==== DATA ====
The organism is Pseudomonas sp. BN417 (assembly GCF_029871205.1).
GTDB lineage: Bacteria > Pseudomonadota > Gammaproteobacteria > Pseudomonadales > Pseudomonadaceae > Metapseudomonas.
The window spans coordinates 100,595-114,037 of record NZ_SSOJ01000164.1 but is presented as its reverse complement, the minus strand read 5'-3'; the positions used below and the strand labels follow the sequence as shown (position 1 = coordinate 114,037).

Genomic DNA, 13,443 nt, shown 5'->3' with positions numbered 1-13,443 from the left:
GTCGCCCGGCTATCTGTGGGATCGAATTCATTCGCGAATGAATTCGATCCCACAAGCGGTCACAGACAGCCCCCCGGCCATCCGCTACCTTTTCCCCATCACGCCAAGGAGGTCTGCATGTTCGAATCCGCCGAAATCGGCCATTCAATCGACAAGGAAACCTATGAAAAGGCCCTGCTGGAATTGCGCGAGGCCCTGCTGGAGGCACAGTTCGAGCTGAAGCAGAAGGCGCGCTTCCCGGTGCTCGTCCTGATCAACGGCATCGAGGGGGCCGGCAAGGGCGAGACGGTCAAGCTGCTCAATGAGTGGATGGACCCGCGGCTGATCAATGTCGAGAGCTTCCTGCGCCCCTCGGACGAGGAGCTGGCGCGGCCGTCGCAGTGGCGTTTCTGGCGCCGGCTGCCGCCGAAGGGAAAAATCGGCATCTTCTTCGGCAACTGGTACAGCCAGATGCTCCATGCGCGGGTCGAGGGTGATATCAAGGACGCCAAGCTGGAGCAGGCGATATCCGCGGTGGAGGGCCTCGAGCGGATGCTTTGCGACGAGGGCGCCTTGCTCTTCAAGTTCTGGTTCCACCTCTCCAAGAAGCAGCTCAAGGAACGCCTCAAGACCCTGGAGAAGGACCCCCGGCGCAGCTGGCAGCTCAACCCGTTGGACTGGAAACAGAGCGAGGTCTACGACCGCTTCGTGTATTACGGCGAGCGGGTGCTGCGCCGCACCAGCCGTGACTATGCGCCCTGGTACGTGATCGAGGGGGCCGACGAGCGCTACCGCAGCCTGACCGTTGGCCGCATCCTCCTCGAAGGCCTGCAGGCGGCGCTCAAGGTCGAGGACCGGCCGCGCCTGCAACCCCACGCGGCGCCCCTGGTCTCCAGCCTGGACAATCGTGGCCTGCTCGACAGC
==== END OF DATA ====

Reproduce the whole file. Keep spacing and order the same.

The organism is Pseudomonas sp. BN417 (assembly GCF_029871205.1).
GTDB lineage: Bacteria > Pseudomonadota > Gammaproteobacteria > Pseudomonadales > Pseudomonadaceae > Metapseudomonas.
The window spans coordinates 100,595-114,037 of record NZ_SSOJ01000164.1 but is presented as its reverse complement, the minus strand read 5'-3'; the positions used below and the strand labels follow the sequence as shown (position 1 = coordinate 114,037).

Genomic DNA, 13,443 nt, shown 5'->3' with positions numbered 1-13,443 from the left:
GTCGCCCGGCTATCTGTGGGATCGAATTCATTCGCGAATGAATTCGATCCCACAAGCGGTCACAGACAGCCCCCCGGCCATCCGCTACCTTTTCCCCATCACGCCAAGGAGGTCTGCATGTTCGAATCCGCCGAAATCGGCCATTCAATCGACAAGGAAACCTATGAAAAGGCCCTGCTGGAATTGCGCGAGGCCCTGCTGGAGGCACAGTTCGAGCTGAAGCAGAAGGCGCGCTTCCCGGTGCTCGTCCTGATCAACGGCATCGAGGGGGCCGGCAAGGGCGAGACGGTCAAGCTGCTCAATGAGTGGATGGACCCGCGGCTGATCAATGTCGAGAGCTTCCTGCGCCCCTCGGACGAGGAGCTGGCGCGGCCGTCGCAGTGGCGTTTCTGGCGCCGGCTGCCGCCGAAGGGAAAAATCGGCATCTTCTTCGGCAACTGGTACAGCCAGATGCTCCATGCGCGGGTCGAGGGTGATATCAAGGACGCCAAGCTGGAGCAGGCGATATCCGCGGTGGAGGGCCTCGAGCGGATGCTTTGCGACGAGGGCGCCTTGCTCTTCAAGTTCTGGTTCCACCTCTCCAAGAAGCAGCTCAAGGAACGCCTCAAGACCCTGGAGAAGGACCCCCGGCGCAGCTGGCAGCTCAACCCGTTGGACTGGAAACAGAGCGAGGTCTACGACCGCTTCGTGTATTACGGCGAGCGGGTGCTGCGCCGCACCAGCCGTGACTATGCGCCCTGGTACGTGATCGAGGGGGCCGACGAGCGCTACCGCAGCCTGACCGTTGGCCGCATCCTCCTCGAAGGCCTGCAGGCGGCGCTCAAGGTCGAGGACCGGCCGCGCCTGCAACCCCACGCGGCGCCCCTGGTCTCCAGCCTGGACAATCGTGGCCTGCTCGACAGC